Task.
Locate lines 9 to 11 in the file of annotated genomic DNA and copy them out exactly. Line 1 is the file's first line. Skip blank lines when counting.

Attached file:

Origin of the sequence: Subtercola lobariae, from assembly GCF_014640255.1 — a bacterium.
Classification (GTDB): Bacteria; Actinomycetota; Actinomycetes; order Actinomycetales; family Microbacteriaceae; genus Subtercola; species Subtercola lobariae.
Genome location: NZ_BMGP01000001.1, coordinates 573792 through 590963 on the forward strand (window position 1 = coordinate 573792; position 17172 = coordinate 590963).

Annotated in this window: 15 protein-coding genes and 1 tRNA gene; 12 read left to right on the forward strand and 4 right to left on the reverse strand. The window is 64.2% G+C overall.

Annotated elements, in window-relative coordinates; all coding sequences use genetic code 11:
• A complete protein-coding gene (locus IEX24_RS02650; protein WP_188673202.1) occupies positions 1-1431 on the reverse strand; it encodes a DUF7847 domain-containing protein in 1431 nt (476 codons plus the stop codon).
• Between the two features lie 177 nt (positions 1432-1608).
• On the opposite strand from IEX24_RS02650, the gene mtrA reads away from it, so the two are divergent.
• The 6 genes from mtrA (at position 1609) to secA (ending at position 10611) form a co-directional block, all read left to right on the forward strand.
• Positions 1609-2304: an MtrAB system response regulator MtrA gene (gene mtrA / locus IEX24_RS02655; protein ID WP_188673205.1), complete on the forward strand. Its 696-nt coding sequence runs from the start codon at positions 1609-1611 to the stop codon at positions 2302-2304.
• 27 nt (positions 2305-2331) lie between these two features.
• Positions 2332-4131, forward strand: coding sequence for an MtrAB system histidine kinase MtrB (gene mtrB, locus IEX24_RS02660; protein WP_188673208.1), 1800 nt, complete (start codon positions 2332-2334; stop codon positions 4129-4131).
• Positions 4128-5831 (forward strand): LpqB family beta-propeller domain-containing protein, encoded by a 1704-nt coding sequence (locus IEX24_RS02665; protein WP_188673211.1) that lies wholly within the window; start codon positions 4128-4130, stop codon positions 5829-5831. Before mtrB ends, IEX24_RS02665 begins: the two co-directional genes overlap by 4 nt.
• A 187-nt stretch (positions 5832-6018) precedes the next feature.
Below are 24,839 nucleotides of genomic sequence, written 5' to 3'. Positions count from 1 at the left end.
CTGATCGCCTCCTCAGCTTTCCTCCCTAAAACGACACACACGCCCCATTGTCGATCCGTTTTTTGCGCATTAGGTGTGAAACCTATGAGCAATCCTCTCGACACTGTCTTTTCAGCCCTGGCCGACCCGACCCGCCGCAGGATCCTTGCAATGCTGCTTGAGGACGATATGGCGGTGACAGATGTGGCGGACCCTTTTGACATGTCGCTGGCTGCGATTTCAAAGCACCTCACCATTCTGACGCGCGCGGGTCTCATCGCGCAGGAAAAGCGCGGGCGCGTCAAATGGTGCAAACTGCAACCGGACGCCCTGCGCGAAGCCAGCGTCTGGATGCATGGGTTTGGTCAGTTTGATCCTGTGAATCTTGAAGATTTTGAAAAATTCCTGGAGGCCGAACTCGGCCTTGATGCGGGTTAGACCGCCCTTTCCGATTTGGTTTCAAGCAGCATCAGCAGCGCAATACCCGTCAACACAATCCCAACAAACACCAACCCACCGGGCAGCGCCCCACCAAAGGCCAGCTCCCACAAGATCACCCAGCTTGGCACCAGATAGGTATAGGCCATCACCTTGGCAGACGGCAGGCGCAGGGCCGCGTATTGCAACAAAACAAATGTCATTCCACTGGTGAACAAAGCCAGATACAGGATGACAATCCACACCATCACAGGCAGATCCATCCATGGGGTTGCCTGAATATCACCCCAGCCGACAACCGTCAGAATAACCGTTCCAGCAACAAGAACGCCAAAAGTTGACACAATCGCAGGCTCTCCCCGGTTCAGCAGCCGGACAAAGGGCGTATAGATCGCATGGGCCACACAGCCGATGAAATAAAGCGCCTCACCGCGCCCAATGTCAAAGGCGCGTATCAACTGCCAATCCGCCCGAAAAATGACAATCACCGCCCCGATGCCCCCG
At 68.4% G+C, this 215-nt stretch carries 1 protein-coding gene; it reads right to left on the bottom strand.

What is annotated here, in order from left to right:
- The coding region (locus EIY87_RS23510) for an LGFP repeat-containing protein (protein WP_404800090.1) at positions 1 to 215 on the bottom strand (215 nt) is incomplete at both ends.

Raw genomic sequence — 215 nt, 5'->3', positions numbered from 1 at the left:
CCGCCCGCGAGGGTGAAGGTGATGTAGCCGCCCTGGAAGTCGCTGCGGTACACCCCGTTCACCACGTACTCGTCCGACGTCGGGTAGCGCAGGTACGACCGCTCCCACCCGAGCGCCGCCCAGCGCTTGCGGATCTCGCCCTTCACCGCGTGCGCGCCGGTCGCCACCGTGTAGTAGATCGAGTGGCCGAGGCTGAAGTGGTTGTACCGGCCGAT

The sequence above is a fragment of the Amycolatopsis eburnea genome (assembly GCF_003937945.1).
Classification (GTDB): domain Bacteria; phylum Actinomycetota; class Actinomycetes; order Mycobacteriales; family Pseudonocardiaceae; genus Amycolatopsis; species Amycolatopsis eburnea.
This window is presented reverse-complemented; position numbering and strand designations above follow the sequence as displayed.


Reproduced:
• The 6 genes from mtrA (at position 1609) to secA (ending at position 10611) form a co-directional block, all read left to right on the forward strand.
• Positions 1609-2304: an MtrAB system response regulator MtrA gene (gene mtrA / locus IEX24_RS02655; protein ID WP_188673205.1), complete on the forward strand. Its 696-nt coding sequence runs from the start codon at positions 1609-1611 to the stop codon at positions 2302-2304.
• 27 nt (positions 2305-2331) lie between these two features.